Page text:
A flask designed by Victorian architect William Burges in honour of his star pupil could achieve in excess of £18,000 ($28,881) at a Wiltshire, UK auction tomorrow (May 16).
The flask was designed as a tribute to Sir Thomas Manly Deane, who studied under Burges before joining his father, Sir Thomas Newenham Deane, in practice.
Bearing the inscription "W Burges in Remembrance of Tommy Deane his pupil MDCCCLXXIV" in medieval script, the piece was likely designed by Burges to remind himself of Deane, who, at the time, was exceeding the successes of Burges' career.
The two-handled flask, glazed in a beautiful speckled turquoise, features a domed cloisonné cover set with semi-precious stones. Mounted with white metal wire-work and decorated with acorns and oak leaves, it is likely that an earlier Chinese vase was used as a base for the piece. A design for the flask is currently housed in the Victoria and Albert Museum, London.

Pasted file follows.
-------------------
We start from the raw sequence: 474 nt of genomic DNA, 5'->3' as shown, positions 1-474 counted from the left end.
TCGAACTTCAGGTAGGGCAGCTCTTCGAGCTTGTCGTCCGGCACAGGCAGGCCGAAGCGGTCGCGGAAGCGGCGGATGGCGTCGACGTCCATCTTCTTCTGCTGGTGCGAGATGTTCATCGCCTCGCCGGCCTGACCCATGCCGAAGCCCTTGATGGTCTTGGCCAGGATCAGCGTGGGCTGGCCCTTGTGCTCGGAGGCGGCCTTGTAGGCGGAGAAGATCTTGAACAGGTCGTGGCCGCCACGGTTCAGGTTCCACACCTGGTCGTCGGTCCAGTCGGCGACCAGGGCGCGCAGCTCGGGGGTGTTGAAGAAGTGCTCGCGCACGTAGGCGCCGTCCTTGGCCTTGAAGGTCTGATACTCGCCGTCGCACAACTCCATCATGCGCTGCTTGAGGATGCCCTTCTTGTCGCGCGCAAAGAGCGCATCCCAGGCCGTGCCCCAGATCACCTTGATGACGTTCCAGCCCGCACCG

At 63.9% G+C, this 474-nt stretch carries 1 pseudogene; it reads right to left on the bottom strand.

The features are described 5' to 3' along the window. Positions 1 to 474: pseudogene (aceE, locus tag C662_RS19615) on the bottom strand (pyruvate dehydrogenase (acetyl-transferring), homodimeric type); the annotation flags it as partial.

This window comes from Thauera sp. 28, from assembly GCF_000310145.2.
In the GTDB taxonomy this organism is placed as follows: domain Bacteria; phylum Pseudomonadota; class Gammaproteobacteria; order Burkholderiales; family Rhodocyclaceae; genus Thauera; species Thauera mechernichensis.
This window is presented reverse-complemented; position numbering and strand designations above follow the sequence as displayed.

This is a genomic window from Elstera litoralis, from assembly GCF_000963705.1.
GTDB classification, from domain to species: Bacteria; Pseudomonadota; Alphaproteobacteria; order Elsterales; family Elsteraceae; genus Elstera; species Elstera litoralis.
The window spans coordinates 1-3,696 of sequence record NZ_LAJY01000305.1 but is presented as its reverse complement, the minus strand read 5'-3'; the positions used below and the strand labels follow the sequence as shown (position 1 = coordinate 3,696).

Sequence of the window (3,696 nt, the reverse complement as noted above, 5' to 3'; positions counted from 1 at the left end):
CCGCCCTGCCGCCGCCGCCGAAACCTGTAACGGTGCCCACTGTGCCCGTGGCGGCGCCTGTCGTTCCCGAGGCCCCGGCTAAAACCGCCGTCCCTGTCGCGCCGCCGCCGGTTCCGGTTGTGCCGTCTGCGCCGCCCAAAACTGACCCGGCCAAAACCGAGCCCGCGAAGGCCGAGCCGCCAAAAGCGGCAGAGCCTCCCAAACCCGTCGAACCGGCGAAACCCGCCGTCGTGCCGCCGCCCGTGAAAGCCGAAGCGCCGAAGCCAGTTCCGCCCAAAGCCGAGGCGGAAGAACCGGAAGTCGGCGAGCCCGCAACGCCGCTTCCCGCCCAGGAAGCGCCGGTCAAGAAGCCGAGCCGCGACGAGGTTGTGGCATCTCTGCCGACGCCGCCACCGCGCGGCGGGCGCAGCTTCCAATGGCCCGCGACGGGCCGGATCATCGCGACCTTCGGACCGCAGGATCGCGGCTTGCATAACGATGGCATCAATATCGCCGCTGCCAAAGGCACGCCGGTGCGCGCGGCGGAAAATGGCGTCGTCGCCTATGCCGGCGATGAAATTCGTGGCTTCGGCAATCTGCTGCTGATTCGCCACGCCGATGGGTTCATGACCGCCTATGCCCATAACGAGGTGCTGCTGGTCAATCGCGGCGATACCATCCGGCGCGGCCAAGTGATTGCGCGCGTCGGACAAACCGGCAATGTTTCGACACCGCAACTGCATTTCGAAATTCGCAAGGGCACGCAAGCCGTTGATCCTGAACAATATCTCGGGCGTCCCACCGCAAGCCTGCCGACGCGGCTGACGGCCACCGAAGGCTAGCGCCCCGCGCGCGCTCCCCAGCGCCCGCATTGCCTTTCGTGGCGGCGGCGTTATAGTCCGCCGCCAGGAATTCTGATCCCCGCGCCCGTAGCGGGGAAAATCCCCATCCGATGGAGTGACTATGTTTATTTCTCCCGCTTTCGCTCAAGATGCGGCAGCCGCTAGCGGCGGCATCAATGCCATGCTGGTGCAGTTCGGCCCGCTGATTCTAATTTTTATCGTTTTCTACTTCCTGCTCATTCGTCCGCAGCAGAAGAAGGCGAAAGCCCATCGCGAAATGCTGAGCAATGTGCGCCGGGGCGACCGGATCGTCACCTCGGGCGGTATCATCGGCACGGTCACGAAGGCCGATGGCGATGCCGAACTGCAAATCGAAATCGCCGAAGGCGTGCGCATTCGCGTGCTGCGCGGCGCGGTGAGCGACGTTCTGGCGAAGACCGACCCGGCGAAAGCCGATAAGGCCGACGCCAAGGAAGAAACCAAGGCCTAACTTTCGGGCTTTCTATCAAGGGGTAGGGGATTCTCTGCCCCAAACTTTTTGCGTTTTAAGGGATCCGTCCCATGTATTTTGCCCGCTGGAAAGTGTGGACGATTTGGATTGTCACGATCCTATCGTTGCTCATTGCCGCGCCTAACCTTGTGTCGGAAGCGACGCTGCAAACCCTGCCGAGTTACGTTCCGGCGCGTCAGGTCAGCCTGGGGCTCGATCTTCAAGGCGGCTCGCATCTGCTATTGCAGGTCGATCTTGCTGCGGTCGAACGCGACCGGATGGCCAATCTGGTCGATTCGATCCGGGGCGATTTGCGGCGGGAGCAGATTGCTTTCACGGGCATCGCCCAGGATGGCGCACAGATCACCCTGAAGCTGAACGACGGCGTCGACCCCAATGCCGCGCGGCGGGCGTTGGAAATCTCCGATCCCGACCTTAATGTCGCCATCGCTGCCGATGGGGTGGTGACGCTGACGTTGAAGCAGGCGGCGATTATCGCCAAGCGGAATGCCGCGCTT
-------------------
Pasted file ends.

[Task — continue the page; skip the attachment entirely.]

The piece was originally estimated at £8,000-12,000, but following the auction house's discovery of the item's importance, the estimate has been upped to at least £18,000.
While predominantly working as an architect, Burgess often designed jewellery and metalwork items for himself and his friends, which were funded with his winnings from architectural competitions.
These superb items, of which the majority are missing, have previously achieved impressive results at auction. A brooch, designed as a wedding present for fellow architect John Pollard Seddon, brought £31,000 in August 2011, following an appearance on the BBC's Antiques Roadshow.
Paul Fraser Collectibles will be bringing you the results from the sale, so be sure to check back to find out how this exciting discovery fared.